Considered Sacha Guitry’s masterpiece, this fleet, witty picaresque about a gambler and petty thief is a whimsical delight. Guitry himself stars as the “tricheur” looking back fondly on a life of crime, which he narrates with an effervescence matched by his clever editing and cinematography. With its rapid storytelling and inventive use of voice-over, The Story of a Cheat’s style has influenced filmmakers from Orson Welles to François Truffaut. —The Criterion Collection
Sacha Guitry (21 February 1885 – 24 July 1957) was a French film actor, director, screenwriter, and playwright. He was born in Saint Petersburg, Russia, in 1885, the son of the actor Lucien Guitry. Guitry wrote the libretto to the 1925 pastiche Mozart which contains a story about the fictional adventures of Mozart on a visit to Paris.
Except when mentioned, Guitry took part in all of his films as director, screenplay writer, dialogue writer, and actor. —Wikipedia
I had a decidedly mixed reaction. I can see why Truffaut would have loved this film. I thought the script was droll and extremely witty. And the camera work has moments of real joie de vivre. But I felt the whole technique of constant narration was kind of suffocating. It was hard to become really involved when what we're seeing is exactly what the narrator is describing. "Never use two violins, when one is enough."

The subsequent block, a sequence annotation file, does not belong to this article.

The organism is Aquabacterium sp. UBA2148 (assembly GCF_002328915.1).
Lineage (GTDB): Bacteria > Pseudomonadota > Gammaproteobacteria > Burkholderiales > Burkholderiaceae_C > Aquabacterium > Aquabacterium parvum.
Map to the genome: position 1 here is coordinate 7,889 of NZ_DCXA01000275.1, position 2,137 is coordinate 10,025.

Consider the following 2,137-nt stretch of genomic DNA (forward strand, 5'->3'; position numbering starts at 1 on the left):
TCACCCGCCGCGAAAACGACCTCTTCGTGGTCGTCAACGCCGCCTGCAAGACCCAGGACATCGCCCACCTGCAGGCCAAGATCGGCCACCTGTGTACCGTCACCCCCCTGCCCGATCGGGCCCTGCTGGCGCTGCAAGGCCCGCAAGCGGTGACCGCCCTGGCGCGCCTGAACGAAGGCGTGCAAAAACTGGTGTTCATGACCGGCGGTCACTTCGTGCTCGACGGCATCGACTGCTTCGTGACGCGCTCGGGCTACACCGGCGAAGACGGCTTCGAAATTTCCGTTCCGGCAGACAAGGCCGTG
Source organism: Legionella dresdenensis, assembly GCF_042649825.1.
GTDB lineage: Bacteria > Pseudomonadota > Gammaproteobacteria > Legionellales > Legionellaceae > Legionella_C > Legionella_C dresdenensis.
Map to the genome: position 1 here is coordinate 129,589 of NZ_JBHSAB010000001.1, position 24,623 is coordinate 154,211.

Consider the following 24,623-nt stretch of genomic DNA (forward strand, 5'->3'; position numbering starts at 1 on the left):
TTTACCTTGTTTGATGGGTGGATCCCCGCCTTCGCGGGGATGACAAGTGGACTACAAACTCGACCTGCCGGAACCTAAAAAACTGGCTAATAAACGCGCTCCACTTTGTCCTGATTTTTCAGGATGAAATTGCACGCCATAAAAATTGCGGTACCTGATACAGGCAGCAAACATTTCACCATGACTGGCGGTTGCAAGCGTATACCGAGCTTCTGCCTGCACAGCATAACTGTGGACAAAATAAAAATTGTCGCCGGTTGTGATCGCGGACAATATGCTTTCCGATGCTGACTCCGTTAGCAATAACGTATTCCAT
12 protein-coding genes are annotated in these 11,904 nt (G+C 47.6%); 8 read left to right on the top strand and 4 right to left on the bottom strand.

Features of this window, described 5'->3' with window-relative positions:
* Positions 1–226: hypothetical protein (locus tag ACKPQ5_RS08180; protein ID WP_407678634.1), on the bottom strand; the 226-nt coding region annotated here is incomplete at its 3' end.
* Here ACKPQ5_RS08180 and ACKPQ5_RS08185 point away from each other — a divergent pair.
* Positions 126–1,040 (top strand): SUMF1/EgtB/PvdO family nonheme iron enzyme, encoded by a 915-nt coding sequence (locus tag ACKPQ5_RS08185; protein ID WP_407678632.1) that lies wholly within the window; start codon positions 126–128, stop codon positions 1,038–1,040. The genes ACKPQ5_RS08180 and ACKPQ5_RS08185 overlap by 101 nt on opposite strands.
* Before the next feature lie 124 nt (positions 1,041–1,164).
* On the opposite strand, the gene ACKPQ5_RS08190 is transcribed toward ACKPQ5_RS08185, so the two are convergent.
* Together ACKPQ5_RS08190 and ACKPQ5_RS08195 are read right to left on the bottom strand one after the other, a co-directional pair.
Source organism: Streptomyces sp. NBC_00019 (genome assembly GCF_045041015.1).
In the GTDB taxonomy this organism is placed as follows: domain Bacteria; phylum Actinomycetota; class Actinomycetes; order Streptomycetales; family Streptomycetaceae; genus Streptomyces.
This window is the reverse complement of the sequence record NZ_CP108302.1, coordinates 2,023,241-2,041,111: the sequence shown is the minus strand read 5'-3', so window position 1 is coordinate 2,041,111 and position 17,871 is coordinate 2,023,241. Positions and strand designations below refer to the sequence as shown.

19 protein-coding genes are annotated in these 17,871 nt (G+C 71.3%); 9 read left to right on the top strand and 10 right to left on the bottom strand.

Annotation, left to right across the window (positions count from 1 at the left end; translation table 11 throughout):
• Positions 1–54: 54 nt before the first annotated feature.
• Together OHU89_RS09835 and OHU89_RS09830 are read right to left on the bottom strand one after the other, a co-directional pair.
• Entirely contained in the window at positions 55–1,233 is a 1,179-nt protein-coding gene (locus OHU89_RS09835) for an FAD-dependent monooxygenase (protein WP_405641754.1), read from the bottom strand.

In this light, witty comedy a retired scoundrel recounts the story of his misspent, but highly amusing and adventurous, life. Except for a few scenes with synchronized sound, the movie is silent with voice-over narration by central character, "the cheat", played by the film's writer/director. A thoroughly enjoyable film, very similar in theme and tone to another movie I love, Ernst Lubitsch's "Trouble in Paradise".
A look at some of the best original French posters for the films in Film Forum’s current series: The French Old Wave.